How to use the Random Module in Python


In this post, I would like to describe the usage of the random module in Python. The random module provides access to functions that support many operations. Perhaps the most important thing is that it allows you to generate random numbers.

When to use it?

We want the computer to pick a random number in a given range Pick a random element from a list, pick a random card from a deck, flip a coin etc. When making your password database more secure or powering a random page feature of your website.

Random functions

The Random module contains some very useful functions.


If we wanted a random integer, we can use the randint function Randint accepts two parameters: a lowest and a highest number. Generate integers between 1,5. The first value should be less than the second.

import random
print random.randint(0, 5)

This will output either 1, 2, 3, 4 or 5.


If you want a larger number, you can multiply it.

For example, a random number between 0 and 100:

import random
random.random() * 100


Generate a random value from the sequence sequence.

random.choice( ['red', 'black', 'green'] ).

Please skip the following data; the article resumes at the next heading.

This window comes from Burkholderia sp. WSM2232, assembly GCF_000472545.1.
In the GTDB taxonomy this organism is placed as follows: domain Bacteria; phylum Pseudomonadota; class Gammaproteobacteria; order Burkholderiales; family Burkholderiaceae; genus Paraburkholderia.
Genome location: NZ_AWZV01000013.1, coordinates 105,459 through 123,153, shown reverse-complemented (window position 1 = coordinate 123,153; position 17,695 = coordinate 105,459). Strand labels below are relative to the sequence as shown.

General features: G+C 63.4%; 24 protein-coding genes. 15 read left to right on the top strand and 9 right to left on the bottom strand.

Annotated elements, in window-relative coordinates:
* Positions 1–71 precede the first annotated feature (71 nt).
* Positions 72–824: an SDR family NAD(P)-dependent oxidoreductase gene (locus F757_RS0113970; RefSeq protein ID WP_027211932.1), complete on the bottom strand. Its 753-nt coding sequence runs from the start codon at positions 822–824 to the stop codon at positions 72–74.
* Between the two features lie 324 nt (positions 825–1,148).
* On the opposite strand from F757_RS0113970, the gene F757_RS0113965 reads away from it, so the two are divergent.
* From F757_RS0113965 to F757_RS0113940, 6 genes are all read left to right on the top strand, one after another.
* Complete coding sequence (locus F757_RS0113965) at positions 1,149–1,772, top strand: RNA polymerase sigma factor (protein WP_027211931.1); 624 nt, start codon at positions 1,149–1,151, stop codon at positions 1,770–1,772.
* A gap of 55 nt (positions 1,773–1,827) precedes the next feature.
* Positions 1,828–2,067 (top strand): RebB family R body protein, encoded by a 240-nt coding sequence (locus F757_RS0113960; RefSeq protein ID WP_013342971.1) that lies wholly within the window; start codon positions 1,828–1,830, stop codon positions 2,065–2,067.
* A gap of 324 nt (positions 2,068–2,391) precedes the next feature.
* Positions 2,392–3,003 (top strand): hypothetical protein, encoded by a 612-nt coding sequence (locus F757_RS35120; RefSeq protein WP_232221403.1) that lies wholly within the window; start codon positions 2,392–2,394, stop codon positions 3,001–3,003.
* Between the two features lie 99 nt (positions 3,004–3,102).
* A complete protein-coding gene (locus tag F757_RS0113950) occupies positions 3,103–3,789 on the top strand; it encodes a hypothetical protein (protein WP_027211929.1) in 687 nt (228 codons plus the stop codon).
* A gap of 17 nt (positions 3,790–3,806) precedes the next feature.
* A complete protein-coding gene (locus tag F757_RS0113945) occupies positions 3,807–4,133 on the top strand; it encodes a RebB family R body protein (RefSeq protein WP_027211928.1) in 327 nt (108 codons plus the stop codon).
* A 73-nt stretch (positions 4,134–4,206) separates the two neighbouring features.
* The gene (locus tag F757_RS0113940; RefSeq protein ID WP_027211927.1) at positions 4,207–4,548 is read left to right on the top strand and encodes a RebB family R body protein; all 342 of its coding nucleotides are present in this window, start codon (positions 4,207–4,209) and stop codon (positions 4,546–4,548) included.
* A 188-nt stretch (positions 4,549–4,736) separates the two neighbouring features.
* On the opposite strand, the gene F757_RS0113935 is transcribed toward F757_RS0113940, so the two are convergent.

The choice function can often be used for choosing a random element from a list.

import random
myList = [2, 109, False, 10, "Lorem", 482, "Ipsum"]


The shuffle function, shuffles the elements in list in place, so they are in a random order.

random.shuffle(list) Example taken from this post on Stackoverflow

from random import shuffle
x = [[i] for i in range(10)]


# print x gives [[9], [2], [7], [0], [4], [5], [3], [1], [8], [6]]
# of course your results will vary


Generate a randomly selected element from range(start, stop, step)

random.randrange(start, stop[, step])
import random
for i in range(3):
    print random.randrange(0, 101, 5)

Code Example

Let’s see this example (copied from Doug Hellmann PYMOTW)

import random
import itertools

outcomes = { 'heads':0,
sides = outcomes.keys()

for i in range(10000):
    outcomes[ random.choice(sides) ] += 1

print 'Heads:', outcomes['heads']
print 'Tails:', outcomes['tails']

There are only two outcomes allowed, so rather than use numbers and convert them, the words “heads” and “tails” are used with choice().

The results are tabulated in a dictionary using the outcome names as keys.

$ python

Heads: 4984
Tails: 5016

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